Scarlett O”Hara says, “Where shall I go?”
Rhett Butler says: Frankly, my dear. I don’t give a …..

 

5. Liar, Liar written by Paul Guay and Stephen Mazur

Jim Carrey in Liar, Liar has a tough time convincing himself that the pen is blue after his son wishes that his father wouldn’t lie again. Here’s the scene on YouTube: Liar Liar – Jim Carrey – The Pen is Blue Scene (HD) – YouTube

6. Dial M for Murder (1954) by English playwright Frederick Knott.

Caught by the Wrong Key Scene (10/10)
https://www.youtube.com/watch?v=JY4UoItJ_lA
In each of the six examples above, the sentences and words are short to help create tension, and suspense in books or movies.

What are some of your favorite sentences or groups of sentences that give readers the full tension of the story because of their brevity in words or length?

Thank you to the people who left a comment and shared their writing.

For the Contest – However, no one posted a story about the woman hitting the man in the chin with the boxing glove.

Resources

Bridget McNulty. NowNovel.com. “Pacing in Writing:” https://www.nownovel.com/blog/pacing-in-writing-5-tips/
Earnsy Liu. Technical Communications Association. “How Many Words Make a Sentence?” https://techcomm.nz/Story?Action=View&Story_id=106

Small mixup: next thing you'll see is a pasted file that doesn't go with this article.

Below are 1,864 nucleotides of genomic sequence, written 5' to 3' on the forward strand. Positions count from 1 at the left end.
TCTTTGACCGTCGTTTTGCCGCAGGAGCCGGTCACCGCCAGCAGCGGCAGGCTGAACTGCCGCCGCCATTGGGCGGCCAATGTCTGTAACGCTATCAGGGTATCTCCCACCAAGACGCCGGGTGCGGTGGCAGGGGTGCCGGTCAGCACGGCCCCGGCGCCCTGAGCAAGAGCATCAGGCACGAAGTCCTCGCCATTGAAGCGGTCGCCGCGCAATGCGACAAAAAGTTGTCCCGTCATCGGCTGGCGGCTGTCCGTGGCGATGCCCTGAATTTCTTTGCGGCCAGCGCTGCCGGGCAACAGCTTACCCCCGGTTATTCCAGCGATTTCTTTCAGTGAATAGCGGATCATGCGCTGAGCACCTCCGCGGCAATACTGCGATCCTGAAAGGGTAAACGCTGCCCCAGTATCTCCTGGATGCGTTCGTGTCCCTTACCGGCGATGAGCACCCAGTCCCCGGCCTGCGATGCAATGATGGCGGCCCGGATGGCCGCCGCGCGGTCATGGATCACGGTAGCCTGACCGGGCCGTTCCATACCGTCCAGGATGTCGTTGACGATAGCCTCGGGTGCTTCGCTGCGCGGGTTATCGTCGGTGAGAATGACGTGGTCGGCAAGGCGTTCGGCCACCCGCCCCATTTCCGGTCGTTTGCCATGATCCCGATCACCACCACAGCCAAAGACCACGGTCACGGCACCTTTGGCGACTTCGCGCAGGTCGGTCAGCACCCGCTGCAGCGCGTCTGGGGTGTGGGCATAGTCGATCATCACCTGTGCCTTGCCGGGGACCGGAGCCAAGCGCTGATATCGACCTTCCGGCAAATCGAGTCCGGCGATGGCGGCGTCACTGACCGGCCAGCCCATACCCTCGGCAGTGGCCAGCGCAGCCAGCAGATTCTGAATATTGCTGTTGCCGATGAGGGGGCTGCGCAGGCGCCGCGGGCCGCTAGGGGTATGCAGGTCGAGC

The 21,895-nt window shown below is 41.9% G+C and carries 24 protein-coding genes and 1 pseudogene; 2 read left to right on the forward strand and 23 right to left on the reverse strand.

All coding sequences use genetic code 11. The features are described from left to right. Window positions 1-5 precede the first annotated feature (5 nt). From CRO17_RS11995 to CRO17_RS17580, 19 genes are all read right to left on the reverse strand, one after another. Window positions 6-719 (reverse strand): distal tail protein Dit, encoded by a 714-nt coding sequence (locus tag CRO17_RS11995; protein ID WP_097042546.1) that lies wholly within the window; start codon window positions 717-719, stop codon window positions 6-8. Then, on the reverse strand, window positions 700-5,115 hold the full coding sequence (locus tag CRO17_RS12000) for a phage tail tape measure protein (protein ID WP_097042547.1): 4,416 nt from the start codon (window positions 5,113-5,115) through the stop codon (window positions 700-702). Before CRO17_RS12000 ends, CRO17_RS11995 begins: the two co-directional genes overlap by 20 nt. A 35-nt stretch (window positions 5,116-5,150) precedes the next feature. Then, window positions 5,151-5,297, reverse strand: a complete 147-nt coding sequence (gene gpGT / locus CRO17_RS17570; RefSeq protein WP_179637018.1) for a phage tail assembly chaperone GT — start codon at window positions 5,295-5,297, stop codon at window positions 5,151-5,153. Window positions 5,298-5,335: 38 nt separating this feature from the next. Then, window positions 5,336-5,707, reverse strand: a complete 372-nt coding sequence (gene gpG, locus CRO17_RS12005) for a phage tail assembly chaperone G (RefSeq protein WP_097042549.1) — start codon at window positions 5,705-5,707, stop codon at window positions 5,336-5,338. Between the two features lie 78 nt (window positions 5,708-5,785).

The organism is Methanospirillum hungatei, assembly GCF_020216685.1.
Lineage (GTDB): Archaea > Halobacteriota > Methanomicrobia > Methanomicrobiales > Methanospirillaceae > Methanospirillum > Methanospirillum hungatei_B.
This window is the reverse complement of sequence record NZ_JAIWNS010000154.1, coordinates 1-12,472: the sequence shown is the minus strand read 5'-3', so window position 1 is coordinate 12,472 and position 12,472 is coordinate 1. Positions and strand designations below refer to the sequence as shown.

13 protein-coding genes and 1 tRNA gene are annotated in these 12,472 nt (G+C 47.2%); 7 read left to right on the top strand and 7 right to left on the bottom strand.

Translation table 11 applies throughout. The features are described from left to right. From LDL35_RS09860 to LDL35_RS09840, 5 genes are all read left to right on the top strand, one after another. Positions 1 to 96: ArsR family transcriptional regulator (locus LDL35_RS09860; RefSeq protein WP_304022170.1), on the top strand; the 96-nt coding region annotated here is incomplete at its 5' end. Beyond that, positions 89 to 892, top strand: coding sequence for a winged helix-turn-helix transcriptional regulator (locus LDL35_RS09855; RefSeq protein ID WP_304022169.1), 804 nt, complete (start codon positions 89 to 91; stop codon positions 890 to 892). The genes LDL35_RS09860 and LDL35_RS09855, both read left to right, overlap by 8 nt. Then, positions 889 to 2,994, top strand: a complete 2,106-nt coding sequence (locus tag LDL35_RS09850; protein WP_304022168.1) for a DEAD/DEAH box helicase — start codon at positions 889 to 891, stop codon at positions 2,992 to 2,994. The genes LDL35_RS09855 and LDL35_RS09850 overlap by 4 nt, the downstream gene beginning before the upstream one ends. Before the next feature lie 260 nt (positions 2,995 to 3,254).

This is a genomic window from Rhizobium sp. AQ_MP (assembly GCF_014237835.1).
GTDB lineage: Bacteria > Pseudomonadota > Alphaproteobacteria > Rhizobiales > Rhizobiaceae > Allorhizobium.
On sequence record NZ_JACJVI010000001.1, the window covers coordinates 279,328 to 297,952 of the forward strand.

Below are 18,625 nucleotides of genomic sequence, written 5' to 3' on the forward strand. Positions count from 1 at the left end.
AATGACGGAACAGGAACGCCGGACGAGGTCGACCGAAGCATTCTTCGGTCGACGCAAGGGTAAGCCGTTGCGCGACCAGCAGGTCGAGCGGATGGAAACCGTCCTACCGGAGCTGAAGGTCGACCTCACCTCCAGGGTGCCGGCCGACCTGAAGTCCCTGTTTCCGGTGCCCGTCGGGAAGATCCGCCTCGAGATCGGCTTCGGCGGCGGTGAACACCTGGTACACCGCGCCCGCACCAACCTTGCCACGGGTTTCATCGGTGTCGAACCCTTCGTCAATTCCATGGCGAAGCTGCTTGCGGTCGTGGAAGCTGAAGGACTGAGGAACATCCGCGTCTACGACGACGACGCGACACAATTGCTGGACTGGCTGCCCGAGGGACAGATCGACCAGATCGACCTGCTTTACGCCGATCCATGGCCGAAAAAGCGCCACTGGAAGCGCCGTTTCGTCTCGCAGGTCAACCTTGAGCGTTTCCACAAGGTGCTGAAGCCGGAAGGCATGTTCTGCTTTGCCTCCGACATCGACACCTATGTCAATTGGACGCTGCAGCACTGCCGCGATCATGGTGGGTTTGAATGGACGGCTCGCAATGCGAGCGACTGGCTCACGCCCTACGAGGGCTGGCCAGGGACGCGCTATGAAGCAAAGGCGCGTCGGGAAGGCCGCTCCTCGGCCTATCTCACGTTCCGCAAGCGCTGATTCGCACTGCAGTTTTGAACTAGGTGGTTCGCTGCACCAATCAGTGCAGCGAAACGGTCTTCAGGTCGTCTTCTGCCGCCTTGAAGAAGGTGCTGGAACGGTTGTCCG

Joslyn Chase. The Write Practice.com. “Story Pacing:” https://thewritepractice.com/story-pacing/
Quinton Collins.  Brafton..com. “The rhythm, the pace, the mind control: Syntax in writing:” https://www.brafton.com/blog/advanced-writing-techniques/the-rhythm-the-pace-the-mind-control-syntax-in-writing/

Never Give Up
Joan Y. Edwards, Author
Copyright © 2009-2021 Joan Y. Edwards

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12 thoughts on “To Add Tension, Use Short Sentences and Words”

  1. From my first book ‘Cindy where are you?’ Mary is part of the build up, she is the subject of child abuse by her step father.

    She heard the foot steps on the creaking floorboards of the stairs, she drew her knees to her chest. As she said ‘oh no please, not again, please.’ The door creaked open her step father walked in as he unzipped his trousers saying ‘time to be kind to me again.’………………………………………

    This book was taken from experience as Detective Sergeant in the UK police where I served for 30 years. Unfortunately it reaches into the dark places of reality.